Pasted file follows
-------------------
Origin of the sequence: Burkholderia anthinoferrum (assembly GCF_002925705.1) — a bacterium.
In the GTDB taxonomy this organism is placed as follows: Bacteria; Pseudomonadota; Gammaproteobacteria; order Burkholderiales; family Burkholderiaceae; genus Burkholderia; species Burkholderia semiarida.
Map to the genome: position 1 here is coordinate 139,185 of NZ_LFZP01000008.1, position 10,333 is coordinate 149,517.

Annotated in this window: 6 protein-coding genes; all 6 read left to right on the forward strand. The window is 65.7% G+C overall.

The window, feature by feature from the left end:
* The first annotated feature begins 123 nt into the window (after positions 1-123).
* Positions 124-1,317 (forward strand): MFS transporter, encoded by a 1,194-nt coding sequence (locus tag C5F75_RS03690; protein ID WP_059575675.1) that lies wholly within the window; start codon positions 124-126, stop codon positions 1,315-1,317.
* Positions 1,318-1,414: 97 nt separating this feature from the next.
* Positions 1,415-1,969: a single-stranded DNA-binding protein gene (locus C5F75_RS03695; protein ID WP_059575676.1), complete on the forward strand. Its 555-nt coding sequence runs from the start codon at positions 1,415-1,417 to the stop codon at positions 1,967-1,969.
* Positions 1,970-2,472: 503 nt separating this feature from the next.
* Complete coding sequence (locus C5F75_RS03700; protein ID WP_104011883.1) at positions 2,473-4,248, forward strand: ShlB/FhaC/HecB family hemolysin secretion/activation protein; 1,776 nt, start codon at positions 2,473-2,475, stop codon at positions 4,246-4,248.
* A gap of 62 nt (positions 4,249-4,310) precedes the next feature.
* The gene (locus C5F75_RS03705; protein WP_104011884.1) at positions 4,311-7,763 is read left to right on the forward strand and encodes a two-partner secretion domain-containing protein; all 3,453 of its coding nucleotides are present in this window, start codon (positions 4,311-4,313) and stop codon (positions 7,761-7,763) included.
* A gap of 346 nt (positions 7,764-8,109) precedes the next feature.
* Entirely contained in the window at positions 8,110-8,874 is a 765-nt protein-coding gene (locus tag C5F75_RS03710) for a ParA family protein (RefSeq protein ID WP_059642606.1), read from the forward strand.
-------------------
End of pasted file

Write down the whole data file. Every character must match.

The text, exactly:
Origin of the sequence: Burkholderia anthinoferrum (assembly GCF_002925705.1) — a bacterium.
In the GTDB taxonomy this organism is placed as follows: Bacteria; Pseudomonadota; Gammaproteobacteria; order Burkholderiales; family Burkholderiaceae; genus Burkholderia; species Burkholderia semiarida.
Map to the genome: position 1 here is coordinate 139,185 of NZ_LFZP01000008.1, position 10,333 is coordinate 149,517.

Annotated in this window: 6 protein-coding genes; all 6 read left to right on the forward strand. The window is 65.7% G+C overall.

The window, feature by feature from the left end:
* The first annotated feature begins 123 nt into the window (after positions 1-123).
* Positions 124-1,317 (forward strand): MFS transporter, encoded by a 1,194-nt coding sequence (locus tag C5F75_RS03690; protein ID WP_059575675.1) that lies wholly within the window; start codon positions 124-126, stop codon positions 1,315-1,317.
* Positions 1,318-1,414: 97 nt separating this feature from the next.
* Positions 1,415-1,969: a single-stranded DNA-binding protein gene (locus C5F75_RS03695; protein ID WP_059575676.1), complete on the forward strand. Its 555-nt coding sequence runs from the start codon at positions 1,415-1,417 to the stop codon at positions 1,967-1,969.
* Positions 1,970-2,472: 503 nt separating this feature from the next.
* Complete coding sequence (locus C5F75_RS03700; protein ID WP_104011883.1) at positions 2,473-4,248, forward strand: ShlB/FhaC/HecB family hemolysin secretion/activation protein; 1,776 nt, start codon at positions 2,473-2,475, stop codon at positions 4,246-4,248.
* A gap of 62 nt (positions 4,249-4,310) precedes the next feature.
* The gene (locus C5F75_RS03705; protein WP_104011884.1) at positions 4,311-7,763 is read left to right on the forward strand and encodes a two-partner secretion domain-containing protein; all 3,453 of its coding nucleotides are present in this window, start codon (positions 4,311-4,313) and stop codon (positions 7,761-7,763) included.
* A gap of 346 nt (positions 7,764-8,109) precedes the next feature.
* Entirely contained in the window at positions 8,110-8,874 is a 765-nt protein-coding gene (locus tag C5F75_RS03710) for a ParA family protein (RefSeq protein ID WP_059642606.1), read from the forward strand.